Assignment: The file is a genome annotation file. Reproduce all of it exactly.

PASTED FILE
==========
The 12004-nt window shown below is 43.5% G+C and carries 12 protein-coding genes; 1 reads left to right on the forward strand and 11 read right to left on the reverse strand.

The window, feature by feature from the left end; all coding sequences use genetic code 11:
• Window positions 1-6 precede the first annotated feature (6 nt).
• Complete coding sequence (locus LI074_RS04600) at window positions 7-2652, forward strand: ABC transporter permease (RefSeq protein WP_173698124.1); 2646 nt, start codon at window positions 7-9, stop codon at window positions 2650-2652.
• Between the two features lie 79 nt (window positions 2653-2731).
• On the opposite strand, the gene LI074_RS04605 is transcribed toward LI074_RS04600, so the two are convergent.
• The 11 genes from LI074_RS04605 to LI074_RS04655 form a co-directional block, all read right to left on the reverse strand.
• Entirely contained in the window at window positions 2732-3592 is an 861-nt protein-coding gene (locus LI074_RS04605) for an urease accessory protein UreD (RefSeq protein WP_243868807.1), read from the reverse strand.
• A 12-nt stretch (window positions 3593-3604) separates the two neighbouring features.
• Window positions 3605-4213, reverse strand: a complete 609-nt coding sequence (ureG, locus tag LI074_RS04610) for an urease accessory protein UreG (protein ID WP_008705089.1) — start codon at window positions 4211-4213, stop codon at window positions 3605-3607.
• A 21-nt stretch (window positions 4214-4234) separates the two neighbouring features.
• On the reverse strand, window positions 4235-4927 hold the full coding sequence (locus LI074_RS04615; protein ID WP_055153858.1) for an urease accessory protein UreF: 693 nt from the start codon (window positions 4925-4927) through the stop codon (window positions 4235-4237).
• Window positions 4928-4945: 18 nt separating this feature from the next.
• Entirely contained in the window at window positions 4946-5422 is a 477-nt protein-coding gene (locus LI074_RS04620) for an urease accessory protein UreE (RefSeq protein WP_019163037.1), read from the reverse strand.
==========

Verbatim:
The 12004-nt window shown below is 43.5% G+C and carries 12 protein-coding genes; 1 reads left to right on the forward strand and 11 read right to left on the reverse strand.

The window, feature by feature from the left end; all coding sequences use genetic code 11:
• Window positions 1-6 precede the first annotated feature (6 nt).
• Complete coding sequence (locus LI074_RS04600) at window positions 7-2652, forward strand: ABC transporter permease (RefSeq protein WP_173698124.1); 2646 nt, start codon at window positions 7-9, stop codon at window positions 2650-2652.
• Between the two features lie 79 nt (window positions 2653-2731).
• On the opposite strand, the gene LI074_RS04605 is transcribed toward LI074_RS04600, so the two are convergent.
• The 11 genes from LI074_RS04605 to LI074_RS04655 form a co-directional block, all read right to left on the reverse strand.
• Entirely contained in the window at window positions 2732-3592 is an 861-nt protein-coding gene (locus LI074_RS04605) for an urease accessory protein UreD (RefSeq protein WP_243868807.1), read from the reverse strand.
• A 12-nt stretch (window positions 3593-3604) separates the two neighbouring features.
• Window positions 3605-4213, reverse strand: a complete 609-nt coding sequence (ureG, locus tag LI074_RS04610) for an urease accessory protein UreG (protein ID WP_008705089.1) — start codon at window positions 4211-4213, stop codon at window positions 3605-3607.
• A 21-nt stretch (window positions 4214-4234) separates the two neighbouring features.
• On the reverse strand, window positions 4235-4927 hold the full coding sequence (locus LI074_RS04615; protein ID WP_055153858.1) for an urease accessory protein UreF: 693 nt from the start codon (window positions 4925-4927) through the stop codon (window positions 4235-4237).
• Window positions 4928-4945: 18 nt separating this feature from the next.
• Entirely contained in the window at window positions 4946-5422 is a 477-nt protein-coding gene (locus LI074_RS04620) for an urease accessory protein UreE (RefSeq protein WP_019163037.1), read from the reverse strand.